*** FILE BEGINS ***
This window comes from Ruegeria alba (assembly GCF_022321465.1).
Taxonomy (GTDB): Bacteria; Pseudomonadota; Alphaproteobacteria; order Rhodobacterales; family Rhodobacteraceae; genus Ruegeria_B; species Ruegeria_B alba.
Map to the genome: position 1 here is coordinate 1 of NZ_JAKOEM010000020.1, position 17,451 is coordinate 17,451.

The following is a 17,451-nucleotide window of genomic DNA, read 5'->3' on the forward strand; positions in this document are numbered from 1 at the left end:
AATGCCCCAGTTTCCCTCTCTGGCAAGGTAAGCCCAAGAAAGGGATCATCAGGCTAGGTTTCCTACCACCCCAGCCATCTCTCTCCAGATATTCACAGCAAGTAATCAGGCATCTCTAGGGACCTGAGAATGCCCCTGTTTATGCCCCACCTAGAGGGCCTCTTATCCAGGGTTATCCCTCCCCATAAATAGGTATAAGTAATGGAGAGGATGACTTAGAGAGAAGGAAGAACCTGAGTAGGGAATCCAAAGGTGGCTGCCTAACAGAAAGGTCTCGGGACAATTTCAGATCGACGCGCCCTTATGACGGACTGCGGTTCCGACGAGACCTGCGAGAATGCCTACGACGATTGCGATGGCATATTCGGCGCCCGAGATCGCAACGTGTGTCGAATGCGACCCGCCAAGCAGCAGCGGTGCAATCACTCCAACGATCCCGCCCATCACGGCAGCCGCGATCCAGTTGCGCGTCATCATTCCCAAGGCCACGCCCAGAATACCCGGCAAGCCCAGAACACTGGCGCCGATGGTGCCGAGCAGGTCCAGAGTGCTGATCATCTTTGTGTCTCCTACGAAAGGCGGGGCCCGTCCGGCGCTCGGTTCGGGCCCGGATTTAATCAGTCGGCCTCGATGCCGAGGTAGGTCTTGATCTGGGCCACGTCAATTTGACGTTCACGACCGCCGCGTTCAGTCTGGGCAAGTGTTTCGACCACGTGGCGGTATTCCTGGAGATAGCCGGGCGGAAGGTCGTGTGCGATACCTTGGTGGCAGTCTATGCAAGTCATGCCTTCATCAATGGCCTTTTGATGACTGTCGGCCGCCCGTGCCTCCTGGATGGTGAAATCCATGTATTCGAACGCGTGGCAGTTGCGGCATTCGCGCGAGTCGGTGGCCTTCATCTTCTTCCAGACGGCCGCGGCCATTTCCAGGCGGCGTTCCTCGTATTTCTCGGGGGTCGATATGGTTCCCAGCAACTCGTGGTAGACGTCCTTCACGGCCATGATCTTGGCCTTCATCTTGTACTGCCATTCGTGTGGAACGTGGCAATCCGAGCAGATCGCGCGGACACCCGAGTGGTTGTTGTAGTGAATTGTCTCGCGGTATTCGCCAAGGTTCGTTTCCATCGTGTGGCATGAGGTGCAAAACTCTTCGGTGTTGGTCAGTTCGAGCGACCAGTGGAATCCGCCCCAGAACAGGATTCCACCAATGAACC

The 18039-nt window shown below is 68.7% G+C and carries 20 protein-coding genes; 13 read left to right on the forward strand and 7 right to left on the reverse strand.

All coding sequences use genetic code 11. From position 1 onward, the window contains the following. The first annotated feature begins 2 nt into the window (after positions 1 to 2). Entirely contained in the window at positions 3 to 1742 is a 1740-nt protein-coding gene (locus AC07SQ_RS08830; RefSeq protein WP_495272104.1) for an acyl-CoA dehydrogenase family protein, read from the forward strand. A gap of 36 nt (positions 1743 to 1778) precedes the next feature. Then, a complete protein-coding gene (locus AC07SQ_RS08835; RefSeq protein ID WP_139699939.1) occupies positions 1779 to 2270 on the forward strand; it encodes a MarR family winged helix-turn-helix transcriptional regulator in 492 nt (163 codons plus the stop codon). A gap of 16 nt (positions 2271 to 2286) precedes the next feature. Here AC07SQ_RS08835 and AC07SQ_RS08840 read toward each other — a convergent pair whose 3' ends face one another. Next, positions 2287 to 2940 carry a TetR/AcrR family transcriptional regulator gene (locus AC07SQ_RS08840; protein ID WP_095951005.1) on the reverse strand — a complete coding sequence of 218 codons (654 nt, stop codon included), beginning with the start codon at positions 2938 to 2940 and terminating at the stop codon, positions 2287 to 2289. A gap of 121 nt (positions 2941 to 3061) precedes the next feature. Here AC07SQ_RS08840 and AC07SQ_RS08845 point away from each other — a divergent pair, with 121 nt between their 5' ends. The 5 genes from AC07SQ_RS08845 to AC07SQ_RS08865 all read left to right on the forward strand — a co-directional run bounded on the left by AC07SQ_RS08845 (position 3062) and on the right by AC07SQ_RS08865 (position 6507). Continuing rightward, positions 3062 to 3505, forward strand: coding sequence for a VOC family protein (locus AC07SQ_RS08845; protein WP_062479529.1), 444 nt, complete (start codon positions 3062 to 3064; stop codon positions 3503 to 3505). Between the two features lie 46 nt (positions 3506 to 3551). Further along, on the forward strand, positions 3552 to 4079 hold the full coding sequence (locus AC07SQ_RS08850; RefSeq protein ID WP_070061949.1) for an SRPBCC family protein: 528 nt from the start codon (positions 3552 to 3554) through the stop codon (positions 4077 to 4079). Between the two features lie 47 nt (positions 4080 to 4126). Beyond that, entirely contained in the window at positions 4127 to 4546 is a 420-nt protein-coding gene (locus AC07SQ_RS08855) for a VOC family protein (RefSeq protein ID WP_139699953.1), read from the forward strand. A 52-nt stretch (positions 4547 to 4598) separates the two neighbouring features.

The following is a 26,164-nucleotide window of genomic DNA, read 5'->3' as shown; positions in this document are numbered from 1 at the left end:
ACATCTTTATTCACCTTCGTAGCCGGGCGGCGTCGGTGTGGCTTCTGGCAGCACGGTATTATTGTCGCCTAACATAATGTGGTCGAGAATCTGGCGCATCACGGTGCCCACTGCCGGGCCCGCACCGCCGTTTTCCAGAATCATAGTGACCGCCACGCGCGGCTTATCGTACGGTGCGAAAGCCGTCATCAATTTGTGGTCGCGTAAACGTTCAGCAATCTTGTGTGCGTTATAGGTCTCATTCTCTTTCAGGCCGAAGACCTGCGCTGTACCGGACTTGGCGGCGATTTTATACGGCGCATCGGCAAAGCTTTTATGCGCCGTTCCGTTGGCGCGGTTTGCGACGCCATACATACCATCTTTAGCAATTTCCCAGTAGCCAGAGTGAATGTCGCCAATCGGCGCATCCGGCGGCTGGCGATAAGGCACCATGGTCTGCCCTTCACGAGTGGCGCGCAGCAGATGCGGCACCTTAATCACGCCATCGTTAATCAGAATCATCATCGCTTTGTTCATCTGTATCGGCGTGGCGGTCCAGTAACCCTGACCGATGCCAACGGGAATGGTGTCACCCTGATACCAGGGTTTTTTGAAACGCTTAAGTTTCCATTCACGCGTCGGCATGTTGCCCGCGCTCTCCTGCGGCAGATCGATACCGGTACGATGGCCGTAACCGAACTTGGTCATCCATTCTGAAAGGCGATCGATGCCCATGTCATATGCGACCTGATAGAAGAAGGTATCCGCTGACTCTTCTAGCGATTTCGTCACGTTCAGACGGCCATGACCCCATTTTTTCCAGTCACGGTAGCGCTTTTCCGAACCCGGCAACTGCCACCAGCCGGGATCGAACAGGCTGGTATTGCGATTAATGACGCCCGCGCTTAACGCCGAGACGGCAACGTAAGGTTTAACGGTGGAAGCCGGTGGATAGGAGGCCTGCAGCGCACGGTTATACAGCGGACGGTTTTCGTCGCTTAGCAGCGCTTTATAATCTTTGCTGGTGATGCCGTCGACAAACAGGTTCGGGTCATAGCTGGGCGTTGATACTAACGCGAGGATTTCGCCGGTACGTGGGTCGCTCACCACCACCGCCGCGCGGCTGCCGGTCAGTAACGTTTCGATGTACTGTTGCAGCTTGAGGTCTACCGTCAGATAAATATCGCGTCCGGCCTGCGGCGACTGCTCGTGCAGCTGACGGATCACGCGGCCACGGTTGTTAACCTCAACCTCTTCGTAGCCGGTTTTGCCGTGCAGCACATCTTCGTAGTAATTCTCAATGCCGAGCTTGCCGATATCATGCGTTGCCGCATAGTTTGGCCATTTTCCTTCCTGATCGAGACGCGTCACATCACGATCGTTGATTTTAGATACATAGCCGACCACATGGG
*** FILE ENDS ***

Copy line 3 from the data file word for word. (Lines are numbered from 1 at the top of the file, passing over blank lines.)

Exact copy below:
Map to the genome: position 1 here is coordinate 1 of NZ_JAKOEM010000020.1, position 17,451 is coordinate 17,451.